A mature woman works in a storage room checking the inventory and entering it on a tablet computer.
Vendors are key to your success. To build strong, enduring relationships, treat them like you would a valued employee, create win-win opportunities, and communicate openly. — Getty Images/FG Trade

Before the pandemic, business owners were already beginning to recognize the value of investing in strong vendor relationships. A survey from Tech Pro Research reported that 47% of respondents are managing more than 10 vendor relationships at once. Recent supply chain delays caused by the pandemic revealed that the quantity of these relationships mattered less than the quality.

“If you had asked anyone in the industry what their biggest problem was at that time, they likely would’ve said a lack of communication with their supplier,” wrote the procurement experts at Fairmarkit.

Strong vendor relationships help businesses mitigate risk, save money, and run more efficiently. It’s worth investing more time and energy into building partnerships with a few key vendors rather than bringing on more. Here’s how to do that.

Start off on the right foot

The relationship begins before you even start reaching out to vendors. Lay the groundwork for a strong partnership by considering why you’re purchasing the item or service you need and what your expectations are for the vendor you wish to work with. For instance, if you’re simply buying office supplies, price will probably be your highest priority. But for something more high tech, you will need a more sophisticated list of criteria before you vet different vendors.

“During the vetting process, be sure to check references and benchmarks, so you have a deep understanding of not only the item you’re buying but also the company supplying it,” wrote Fairmarkit. “All this information will make you better informed to make your choice and will help build a richer relationship with your supplier.”

Consider your vendors the same way you do your employees

Traditional procurement takes a standardized approach to working with vendors. That means comparing invoices, confirming delivery and quality expectations, and sending the payment. This approach works for purchasing goods and services, but it’s less useful in building a relationship with a service vendor or gig worker.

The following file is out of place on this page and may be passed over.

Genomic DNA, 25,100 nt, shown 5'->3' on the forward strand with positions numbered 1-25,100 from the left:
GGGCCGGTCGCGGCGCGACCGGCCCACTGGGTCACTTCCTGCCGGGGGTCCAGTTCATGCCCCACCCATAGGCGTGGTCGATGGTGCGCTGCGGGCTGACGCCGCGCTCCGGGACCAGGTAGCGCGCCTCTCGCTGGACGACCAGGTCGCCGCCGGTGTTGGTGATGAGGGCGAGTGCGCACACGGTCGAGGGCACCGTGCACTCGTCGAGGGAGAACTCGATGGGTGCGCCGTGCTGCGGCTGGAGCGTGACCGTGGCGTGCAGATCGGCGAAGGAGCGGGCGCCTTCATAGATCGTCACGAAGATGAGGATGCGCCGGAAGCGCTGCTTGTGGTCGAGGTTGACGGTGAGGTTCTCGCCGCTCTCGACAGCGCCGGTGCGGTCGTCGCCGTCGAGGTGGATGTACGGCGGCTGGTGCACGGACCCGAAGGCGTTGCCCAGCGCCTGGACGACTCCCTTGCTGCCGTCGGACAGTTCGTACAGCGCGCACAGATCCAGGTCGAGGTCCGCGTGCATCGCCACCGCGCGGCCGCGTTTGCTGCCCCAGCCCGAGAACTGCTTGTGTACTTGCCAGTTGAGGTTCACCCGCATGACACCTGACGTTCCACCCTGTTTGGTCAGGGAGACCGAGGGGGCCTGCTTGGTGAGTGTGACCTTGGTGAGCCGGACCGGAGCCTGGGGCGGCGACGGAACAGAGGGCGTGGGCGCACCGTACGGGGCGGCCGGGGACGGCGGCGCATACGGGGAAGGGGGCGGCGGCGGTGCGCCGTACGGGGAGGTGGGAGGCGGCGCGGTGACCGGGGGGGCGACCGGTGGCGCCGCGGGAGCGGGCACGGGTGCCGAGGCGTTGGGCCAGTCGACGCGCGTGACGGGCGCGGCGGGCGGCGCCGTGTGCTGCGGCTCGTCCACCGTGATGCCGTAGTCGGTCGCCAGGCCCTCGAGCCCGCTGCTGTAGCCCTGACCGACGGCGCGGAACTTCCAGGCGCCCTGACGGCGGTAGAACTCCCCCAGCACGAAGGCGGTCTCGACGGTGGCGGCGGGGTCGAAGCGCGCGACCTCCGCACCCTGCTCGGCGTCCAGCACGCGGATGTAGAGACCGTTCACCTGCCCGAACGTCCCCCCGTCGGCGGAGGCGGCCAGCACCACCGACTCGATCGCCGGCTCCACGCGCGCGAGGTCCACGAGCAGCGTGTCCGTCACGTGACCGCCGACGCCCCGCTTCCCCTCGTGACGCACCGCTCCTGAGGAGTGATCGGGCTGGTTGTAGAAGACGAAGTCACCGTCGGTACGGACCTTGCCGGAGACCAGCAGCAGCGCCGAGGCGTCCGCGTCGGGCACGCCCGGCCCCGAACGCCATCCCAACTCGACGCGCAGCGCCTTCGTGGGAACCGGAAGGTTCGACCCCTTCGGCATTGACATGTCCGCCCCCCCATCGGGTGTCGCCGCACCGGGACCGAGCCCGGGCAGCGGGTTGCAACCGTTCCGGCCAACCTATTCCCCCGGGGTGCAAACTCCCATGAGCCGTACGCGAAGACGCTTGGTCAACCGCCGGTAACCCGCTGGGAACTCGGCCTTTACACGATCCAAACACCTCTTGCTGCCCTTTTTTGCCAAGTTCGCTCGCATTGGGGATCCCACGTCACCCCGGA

For these types of vendors, Harvard Business Review recommends treating your partners as you do your employees. Think about what will motivate them to go above and beyond to help your business.

“How do you get the most out of your employees? If feedback and mentorship works, do that. If taking them to lunch once a month motivates them, try that,” wrote HBR.

[Read more: 5 Business Practices That Build Strong B2B Relationships]

It’s worth investing more time and energy into building partnerships with a few key vendors rather than bringing on more.

Create win-win opportunities

Look for ways to align your business priorities so that as your business grows, your vendor also succeeds. One way to do this is to be transparent about your business goals. Share knowledge and resources that will help your vendor understand your needs.

Likewise, ask your vendors for insight into their business. “Maybe you can recommend them for new business opportunities and contracts or create a joint scheme that will promote both your plans,” wrote Melio, an invoice payment platform.

Understanding your vendor’s priorities can also help you manage your internal operations accordingly. For instance, if your vendor struggles with cash flow, set up an expedited internal approval workflow to ensure your invoices are always paid on time. Look for opportunities to align in ways that are more cost-effective for both partners.

[Read more: Negotiating a Vendor Contract? Here's What You Need to Know]

Make communication a two-way street

“When it comes to suppliers, buyers too often believe that because they’re the customer, they can dictate to your suppliers. But most of the time—and especially with key suppliers—that’s rarely the case,” wrote Fairmarkit.

Strong relationships are built on trust and accountability. Mistakes happen: Payments are sometimes delayed, invoices can have typos, or emails get lost in busy inboxes. If something goes wrong, accept responsibility for anything that may impact the vendor’s ability to deliver as promised. This approach will go a long way toward building a successful, long-term arrangement.

Monitor for risks

Be proactive about monitoring and tracking potential risks to your business. Natural disasters, diplomatic stand-offs, and global pandemics impact every business. Working together to mitigate these risks will help your business and your vendor navigate disruptions in the best way possible.

CO— aims to bring you inspiration from leading respected experts. However, before making any business decision, you should consult a professional who can advise you based on your individual situation.

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